Another day, another case of Donald Trump ignorantly tweeting from the hip. Or maybe not quite so much. On Saturday, the President attributed the deadly forest fires in California, which have killed over 40 people in the town of Paradise near San Francisco and devastated celebrity-inhabited areas outside Los Angeles, by blaming poor forest management.
It drew a furious response from, among others, singer-songwriter Neil Young whose home was reduced to a smoldering ruin and who posted on his website: ‘California is vulnerable – not because of poor forest management as DT (our so-called president) would have us think. We are vulnerable because of climate change; the extreme weather events and our extended drought is part of it.’
California has suffered an especially dry year, but then California has a Mediterranean-style climate with very dry summers which create the ideal conditions for forest fires every single year. It wasn’t a whole lot different in the 1970s when Young’s fellow singer-songwriter Albert Hammond penned a ditty with the lyrics: ‘It Never Rains in California’.
It may be true that a changing climate has lengthened the dry season and increased the threat of wildfires throughout the year. But what is lost on Neil Young is that the amount of land being burned in wildfires in the US is vastly lower than it would be without the influence of humans. Wildfires are natural events, which can be triggered by lightning just as much as they can be by a carelessly discarded match. They are part of natural forest management – but their role in this has been much-reduced thanks to the success of fire services becoming much better at tackling them or preventing them in the first place. Between 2008 and 2017 an average of 6.6 million acres a year were burned in wildfires across the US. Between 1928 and 1937, before fire services got much better at tackling the fires, an average of 41.7 million acres a year were burned. That fell steadily until the decade 1978-87 when 3.0 million acres were burned, before the figure started to rise again.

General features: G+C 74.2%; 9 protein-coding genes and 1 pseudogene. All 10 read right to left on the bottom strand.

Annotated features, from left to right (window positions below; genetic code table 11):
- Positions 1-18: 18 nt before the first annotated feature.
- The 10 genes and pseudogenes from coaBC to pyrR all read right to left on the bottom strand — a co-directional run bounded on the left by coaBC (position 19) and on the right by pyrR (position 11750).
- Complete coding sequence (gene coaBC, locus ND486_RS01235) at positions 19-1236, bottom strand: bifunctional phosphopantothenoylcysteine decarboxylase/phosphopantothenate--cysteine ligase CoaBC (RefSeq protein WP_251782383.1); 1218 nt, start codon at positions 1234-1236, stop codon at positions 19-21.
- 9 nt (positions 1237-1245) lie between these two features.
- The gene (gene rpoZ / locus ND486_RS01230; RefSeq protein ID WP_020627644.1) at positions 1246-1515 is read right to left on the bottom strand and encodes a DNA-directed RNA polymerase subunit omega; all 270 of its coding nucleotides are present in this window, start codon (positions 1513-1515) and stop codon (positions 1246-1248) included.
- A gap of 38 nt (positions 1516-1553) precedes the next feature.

Is climate change to blame for the rise in wildfires in the past 30 years? It no doubt plays a role, but there is support, too, for Donald Trump’s assertion that poor forest management is at fault. One retired forest manager told the San Francisco Chronicle that the danger has been brewing for years. He said he surveyed the forests around Paradise a decade ago and found that they had 2,000 trees per acre – compared with what he called a ‘healthy’ 60-80 trees per acre.
Part of the reason the forests have grown so thick is that they are no longer being thinned out by wildfires. Naturally, they would be cleared out by fire every so often, taking away much of the deadwood. Instead, the deadwood is remaining, with the result that there is more wood to fuel a fire when it does break out. To use a terrible pun, the California fires are so bad because a lack of recent wildfires, or of forest management to do the work of the wildfires for them, has created a bit of backlog of material to be burned.
Donald Trump might have a habit of tweeting without thinking properly of the consequences, nor whether he has his facts right. But that doesn’t mean he is wrong on everything – nor that your average Trump-hating celebrity is right.
This article was originally published on The Spectator’s UK website.